By Bishop Michael J. Hoeppner
The Easter celebration continues. I always find the days of the first weeks of Easter uplifting. In the Scripture readings at Mass, we continually hear about the first days of the Church. We hear from the Acts of the Apostles how the faithful continued to meet and, sometimes, as they prayed together, the place where they met shook (Acts 4:31). The word of God was proclaimed boldly. The Holy Spirit filled the faithful. They worked miracles just as Jesus had, and they were even happy to suffer for the name of Jesus. The Church continued to grow. We hear the encouragement and reminder that Jesus “left us an example that we should follow in his footsteps” (1 Pt 2:21). The word used for “example” in that passage is, in the Greek text, “hupogrammos.” In Greece, youngsters were taught to write using a wax tablet and a stylus. The teacher would make an imprint in the wax, writing a word or sentence at the top of the tablet with the stylus. The student would then take the stylus and follow the grooves left by the teacher to learn to make the same letters and write the same sentences. The sample sentence was called the “hupogrammos”. A good teacher would even place his hand over the hand of the student as the sentence was traced, guiding the student to make the same letters, to write the same sentence, without a mistake.
It is a wonderful thought to know that not only has Jesus left us an example to follow, but his hand is there to guide us to do as he did in living the way of love. The disciples on the road to Emmaus were downcast, walking away from the faith community. They tell Jesus the good news but communicate it as bad news. Jesus joins their journey and helps them understand the good news as good news. Then he sends them back to join the faith community to share the good news. I pray that as we continue to celebrate Easter, you know the presence of the Risen Lord in your daily journey, and that you know his gentle guidance as you follow his example for living and share the good news with others.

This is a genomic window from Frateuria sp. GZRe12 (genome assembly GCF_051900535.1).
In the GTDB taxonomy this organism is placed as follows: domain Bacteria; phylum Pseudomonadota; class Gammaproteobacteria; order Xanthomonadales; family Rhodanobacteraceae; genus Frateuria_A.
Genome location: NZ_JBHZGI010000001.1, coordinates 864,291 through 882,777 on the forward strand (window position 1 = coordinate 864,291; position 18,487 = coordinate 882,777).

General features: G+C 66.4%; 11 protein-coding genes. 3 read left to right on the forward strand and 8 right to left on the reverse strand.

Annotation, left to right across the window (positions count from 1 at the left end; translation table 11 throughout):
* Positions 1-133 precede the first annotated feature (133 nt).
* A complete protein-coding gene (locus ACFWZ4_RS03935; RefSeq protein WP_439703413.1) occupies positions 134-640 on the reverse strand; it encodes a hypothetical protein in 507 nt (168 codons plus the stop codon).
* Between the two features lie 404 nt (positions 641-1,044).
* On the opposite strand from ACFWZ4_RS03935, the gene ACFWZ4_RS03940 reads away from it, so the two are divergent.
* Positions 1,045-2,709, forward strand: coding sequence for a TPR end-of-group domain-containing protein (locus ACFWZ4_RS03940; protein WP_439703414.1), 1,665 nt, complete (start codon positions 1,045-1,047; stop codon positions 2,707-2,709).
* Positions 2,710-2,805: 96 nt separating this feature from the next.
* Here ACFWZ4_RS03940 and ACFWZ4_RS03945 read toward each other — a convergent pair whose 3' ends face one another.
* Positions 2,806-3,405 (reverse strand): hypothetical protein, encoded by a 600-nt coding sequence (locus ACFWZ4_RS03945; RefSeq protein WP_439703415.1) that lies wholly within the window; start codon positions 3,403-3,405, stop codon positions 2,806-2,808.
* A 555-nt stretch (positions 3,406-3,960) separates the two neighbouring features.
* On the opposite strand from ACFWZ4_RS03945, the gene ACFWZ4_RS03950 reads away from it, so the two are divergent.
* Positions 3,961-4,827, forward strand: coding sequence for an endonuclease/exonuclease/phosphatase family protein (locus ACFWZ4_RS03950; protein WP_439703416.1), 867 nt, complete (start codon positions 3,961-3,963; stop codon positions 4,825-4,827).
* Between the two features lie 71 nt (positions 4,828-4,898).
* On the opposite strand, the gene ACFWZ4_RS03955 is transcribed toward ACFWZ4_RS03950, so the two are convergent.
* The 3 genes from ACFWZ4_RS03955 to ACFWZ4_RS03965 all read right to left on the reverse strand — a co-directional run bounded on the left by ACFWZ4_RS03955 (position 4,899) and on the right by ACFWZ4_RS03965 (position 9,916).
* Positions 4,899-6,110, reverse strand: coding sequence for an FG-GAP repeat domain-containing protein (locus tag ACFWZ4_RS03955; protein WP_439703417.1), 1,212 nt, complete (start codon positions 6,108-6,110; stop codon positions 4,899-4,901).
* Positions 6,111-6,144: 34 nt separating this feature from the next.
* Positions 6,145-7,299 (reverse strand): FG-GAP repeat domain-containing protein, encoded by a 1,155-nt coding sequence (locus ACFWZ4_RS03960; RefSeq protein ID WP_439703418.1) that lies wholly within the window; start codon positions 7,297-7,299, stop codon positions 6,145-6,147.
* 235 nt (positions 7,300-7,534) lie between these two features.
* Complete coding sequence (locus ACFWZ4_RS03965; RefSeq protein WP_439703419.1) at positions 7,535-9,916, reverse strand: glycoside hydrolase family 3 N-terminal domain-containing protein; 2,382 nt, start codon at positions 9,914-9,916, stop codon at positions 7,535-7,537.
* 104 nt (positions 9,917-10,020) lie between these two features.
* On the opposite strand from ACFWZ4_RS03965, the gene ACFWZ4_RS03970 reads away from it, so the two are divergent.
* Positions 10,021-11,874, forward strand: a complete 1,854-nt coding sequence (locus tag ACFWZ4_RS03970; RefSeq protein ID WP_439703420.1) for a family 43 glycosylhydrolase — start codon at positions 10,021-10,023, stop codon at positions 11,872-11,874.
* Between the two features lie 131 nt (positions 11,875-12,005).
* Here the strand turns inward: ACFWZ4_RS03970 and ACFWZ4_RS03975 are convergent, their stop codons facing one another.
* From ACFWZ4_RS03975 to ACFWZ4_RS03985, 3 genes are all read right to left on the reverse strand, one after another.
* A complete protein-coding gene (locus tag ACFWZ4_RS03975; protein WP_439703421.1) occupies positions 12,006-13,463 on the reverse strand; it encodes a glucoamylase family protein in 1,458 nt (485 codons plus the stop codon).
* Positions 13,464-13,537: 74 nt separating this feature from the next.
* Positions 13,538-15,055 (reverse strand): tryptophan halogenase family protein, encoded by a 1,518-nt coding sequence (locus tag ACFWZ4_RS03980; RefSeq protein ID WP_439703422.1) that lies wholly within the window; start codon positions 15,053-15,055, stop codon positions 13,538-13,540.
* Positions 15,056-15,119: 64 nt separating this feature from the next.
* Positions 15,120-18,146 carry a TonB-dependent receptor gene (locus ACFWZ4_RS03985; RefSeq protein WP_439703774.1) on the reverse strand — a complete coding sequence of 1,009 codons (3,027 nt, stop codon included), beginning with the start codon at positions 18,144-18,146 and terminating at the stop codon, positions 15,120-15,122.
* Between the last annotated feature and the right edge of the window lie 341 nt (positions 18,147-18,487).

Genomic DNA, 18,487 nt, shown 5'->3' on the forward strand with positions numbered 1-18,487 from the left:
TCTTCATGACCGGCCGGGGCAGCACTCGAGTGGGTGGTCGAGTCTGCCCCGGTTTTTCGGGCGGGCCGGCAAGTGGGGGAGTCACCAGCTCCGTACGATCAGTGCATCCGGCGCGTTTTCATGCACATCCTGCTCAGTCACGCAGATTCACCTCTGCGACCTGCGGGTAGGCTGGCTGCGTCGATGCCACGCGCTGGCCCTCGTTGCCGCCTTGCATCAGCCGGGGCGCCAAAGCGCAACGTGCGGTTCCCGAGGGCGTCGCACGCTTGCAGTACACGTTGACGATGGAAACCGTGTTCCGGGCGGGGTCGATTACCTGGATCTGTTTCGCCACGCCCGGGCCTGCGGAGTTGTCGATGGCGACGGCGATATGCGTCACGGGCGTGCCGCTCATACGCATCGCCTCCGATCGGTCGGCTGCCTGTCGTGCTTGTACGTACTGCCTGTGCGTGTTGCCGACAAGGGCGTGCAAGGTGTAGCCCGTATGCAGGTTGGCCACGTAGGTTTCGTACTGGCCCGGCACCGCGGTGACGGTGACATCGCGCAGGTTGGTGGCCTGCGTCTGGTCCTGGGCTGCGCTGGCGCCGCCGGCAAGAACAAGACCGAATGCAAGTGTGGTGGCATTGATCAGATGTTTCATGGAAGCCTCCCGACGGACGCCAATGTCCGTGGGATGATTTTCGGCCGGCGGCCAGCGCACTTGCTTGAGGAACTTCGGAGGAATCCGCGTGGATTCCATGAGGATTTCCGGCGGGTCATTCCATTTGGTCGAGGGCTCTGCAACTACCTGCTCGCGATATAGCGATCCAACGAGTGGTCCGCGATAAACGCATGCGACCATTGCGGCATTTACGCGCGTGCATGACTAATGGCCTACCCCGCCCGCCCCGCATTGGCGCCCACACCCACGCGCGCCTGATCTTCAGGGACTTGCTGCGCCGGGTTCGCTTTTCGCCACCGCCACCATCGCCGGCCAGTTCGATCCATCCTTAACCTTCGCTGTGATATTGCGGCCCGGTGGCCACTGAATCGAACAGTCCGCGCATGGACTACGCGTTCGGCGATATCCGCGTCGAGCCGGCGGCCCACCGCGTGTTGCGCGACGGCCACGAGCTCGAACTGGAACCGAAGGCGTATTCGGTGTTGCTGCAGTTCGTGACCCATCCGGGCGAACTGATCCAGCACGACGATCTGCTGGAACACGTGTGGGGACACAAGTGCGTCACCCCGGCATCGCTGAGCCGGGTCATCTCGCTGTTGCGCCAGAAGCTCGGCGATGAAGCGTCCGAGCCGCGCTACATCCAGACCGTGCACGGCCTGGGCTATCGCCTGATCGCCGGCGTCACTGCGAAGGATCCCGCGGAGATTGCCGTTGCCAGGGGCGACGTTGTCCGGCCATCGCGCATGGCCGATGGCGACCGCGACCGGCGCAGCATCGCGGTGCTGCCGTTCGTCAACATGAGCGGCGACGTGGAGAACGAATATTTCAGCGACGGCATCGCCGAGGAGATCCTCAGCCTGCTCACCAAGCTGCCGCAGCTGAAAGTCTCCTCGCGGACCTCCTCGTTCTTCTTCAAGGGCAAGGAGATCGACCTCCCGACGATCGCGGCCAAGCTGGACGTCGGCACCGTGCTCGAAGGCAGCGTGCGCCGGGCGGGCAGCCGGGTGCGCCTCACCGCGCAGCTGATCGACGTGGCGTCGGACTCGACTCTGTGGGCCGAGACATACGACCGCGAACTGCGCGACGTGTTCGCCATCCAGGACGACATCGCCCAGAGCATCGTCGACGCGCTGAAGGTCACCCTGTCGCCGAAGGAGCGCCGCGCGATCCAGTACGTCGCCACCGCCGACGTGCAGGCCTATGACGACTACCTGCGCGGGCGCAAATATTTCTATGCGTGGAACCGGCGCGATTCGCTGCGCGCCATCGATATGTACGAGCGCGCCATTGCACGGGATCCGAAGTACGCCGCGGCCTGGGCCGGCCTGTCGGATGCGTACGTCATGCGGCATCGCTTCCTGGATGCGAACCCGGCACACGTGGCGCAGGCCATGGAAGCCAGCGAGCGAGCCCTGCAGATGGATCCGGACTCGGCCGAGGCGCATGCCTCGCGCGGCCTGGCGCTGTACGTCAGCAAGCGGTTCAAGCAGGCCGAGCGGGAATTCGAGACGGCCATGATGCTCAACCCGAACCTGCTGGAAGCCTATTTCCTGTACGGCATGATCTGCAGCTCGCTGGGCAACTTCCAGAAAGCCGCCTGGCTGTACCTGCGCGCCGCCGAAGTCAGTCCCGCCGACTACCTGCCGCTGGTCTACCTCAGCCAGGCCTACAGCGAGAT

WORLD DAY OF PRAYER FOR VOCATIONS
On May 7, we will celebrate the World Day of Prayer for Vocations. On this day of prayer, the word “vocation” is understood as specifically referring to the call to live as a sister or brother, a nun or a monk, an ordained deacon or priest. I ask that special prayers be offered at the Masses on the weekend of May 6-7, first, in thanksgiving for the many wonderful vocations the Diocese of Crookston has known in our long history. Second, I ask that special prayers be offered asking the Good Lord to continue to bless us with the vocations we need. In his message for this World Day of Prayer for Vocations, Pope Francis encourages “parish communities, associations and the many prayer groups present in the Church, not to yield to discouragement but to continue praying that the Lord will send workers to his harvest.”
The Holy Father notes that vocations come from “attentive listening to God’s word” and he highly encourages the “cultivation of a personal relationship with the Lord in Eucharistic Adoration, the privileged ‘place’ for our encounter with God.”
Indeed, prayer before the Blessed Sacrament has been shown to be prayer that God truly answers. You have heard me before invite you to make use of the opportunities for Eucharistic adoration in your parish or deanery, and to pray for vocations while you are before the Blessed Sacrament. May the Good Lord bless us with good workers for the harvest here.